Blasnek, who has been the captain at the local station, said he was not told the reason for the session at the Hall of Justice in downtown L.A., and he was prepared for anything. Continue reading “Sheriff Gives Blasnek Transfer, Promotion”
Elsie Lenore Swingle Hughes
June 15, 1917-Dec. 26, 2018
Beloved by all who knew her, Elsie Lenore Swingle Hughes passed away gracefully at age 101. In her lifetime she left a legacy of love, kindness and beautiful memories.
She was born in Carbondale, Pennsylvania, to Caroline and Worrie Swingle. After graduation from Benjamin Franklin High School in Carbondale, she joined her older sister at the University of Arizona, Tucson, where she was an active member of the Alpha Phi sorority. There she met the love of her life, Thomas Earl Hughes (Tommy), a captain in the Army Air Corps. After a short time, he proposed and she accepted. They were married in 1941, soon after the attack on Pearl Harbor, and moved to California. While he was overseas, she worked for Lockheed. Continue reading “Obituary: Elsie Lenore Swingle Hughes”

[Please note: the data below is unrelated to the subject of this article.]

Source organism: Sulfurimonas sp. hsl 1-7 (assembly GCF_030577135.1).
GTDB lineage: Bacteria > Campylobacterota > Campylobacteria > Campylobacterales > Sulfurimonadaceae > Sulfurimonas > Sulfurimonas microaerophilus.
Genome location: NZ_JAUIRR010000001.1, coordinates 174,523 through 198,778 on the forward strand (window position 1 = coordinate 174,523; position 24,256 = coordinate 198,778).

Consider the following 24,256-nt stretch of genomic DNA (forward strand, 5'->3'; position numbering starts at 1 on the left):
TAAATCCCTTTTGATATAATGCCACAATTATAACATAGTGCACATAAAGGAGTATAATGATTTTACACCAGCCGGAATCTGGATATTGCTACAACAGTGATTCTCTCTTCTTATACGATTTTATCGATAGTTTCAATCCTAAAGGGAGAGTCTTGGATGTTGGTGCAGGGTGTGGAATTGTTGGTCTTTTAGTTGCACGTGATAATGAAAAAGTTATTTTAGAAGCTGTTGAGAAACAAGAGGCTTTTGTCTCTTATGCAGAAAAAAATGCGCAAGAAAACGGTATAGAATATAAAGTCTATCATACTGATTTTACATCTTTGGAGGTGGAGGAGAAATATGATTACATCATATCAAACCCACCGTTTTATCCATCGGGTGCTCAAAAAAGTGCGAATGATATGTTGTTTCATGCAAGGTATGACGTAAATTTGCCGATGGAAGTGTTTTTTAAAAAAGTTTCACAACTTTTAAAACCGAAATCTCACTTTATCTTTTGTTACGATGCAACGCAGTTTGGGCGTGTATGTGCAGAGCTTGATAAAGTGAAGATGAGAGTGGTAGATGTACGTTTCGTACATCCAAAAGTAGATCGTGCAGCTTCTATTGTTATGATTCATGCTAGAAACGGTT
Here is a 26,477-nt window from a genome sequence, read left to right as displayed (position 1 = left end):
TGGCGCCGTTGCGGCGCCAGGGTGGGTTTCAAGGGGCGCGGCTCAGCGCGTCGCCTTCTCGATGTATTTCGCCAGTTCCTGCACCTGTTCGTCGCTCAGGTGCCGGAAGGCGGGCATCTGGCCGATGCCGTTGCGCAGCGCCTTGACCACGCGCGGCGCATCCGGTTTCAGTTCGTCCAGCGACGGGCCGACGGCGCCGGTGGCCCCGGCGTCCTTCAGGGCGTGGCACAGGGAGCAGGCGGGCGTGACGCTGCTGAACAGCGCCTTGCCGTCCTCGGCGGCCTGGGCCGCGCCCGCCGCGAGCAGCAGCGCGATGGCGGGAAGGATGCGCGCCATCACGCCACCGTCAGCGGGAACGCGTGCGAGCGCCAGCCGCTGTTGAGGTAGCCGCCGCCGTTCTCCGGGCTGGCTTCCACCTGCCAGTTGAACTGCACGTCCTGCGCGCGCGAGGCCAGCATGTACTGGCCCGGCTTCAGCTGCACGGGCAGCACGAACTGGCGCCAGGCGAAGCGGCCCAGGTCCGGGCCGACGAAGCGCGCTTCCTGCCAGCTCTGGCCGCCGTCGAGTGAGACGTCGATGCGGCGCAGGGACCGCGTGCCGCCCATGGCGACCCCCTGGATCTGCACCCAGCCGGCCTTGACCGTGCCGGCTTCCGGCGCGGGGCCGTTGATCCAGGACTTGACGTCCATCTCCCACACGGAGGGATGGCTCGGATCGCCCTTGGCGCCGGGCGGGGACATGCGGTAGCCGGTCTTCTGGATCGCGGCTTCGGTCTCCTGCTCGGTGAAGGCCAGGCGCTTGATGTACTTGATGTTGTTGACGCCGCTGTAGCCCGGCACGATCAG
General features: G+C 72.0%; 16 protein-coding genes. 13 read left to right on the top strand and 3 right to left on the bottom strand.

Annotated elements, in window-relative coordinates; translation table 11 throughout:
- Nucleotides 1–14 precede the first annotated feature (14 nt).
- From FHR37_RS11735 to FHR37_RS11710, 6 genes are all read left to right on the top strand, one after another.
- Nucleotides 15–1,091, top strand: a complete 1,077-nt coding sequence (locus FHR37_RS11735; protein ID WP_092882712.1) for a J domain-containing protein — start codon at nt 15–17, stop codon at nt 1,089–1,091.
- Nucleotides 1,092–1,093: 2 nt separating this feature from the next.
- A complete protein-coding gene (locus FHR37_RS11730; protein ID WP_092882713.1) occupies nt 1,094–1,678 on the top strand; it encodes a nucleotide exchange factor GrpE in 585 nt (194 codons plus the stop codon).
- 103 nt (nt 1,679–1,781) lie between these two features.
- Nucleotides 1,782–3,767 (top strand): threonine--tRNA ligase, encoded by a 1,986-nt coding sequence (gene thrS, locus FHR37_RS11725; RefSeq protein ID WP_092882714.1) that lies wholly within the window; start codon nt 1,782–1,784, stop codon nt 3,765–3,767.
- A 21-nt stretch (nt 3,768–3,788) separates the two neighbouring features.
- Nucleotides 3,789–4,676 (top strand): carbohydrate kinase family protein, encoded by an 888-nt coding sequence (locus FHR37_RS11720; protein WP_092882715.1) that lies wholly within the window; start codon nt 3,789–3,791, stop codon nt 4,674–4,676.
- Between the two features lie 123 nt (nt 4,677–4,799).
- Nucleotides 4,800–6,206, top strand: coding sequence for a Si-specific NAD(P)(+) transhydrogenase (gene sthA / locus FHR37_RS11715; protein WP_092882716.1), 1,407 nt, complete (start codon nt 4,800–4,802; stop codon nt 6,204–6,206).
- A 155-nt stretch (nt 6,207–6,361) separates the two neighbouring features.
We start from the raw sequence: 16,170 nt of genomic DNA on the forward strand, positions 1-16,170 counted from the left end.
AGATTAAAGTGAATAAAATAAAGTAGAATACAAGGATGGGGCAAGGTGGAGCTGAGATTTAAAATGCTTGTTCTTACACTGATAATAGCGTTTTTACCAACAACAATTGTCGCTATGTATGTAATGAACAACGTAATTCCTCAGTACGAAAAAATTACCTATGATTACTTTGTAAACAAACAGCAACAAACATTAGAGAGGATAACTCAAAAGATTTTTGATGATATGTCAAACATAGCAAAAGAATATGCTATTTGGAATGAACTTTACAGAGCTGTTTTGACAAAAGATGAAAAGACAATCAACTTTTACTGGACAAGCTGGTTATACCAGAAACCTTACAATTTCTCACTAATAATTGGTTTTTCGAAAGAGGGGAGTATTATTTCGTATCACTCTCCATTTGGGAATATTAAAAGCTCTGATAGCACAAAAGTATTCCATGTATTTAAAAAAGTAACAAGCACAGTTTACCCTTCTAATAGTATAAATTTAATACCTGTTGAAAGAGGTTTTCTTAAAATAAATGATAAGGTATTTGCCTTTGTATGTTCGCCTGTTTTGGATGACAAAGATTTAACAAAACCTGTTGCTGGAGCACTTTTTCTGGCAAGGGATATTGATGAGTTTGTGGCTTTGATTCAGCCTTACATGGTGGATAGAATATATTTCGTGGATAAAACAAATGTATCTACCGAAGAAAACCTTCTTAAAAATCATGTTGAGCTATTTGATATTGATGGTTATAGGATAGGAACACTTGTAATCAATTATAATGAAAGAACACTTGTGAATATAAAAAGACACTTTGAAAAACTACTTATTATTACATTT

La Cañada Flintridge resident Maryam Nouh felt a sense of pride after she learned an image showing her praying would be on a recent cover of Time magazine featuring a photo illustration of a diverse group of people and the headline “Who Gets to Be American?”
“Time magazine is one of the oldest weekly newsmagazines still running — still in print — so to have that be so deeply tied to America is really beautiful,” said Nouh, a Muslim who is shown praying while wearing a head scarf on the Nov. 26/Dec. 3 double issue. “It was really touching for me and really touching for my community,” she said. “I’d be super thrilled if I looked at that and this girl is wearing a scarf like me. But it actually is me in this case.” Continue reading “LCF Resident on Cover of Time Likes Magazine’s Message”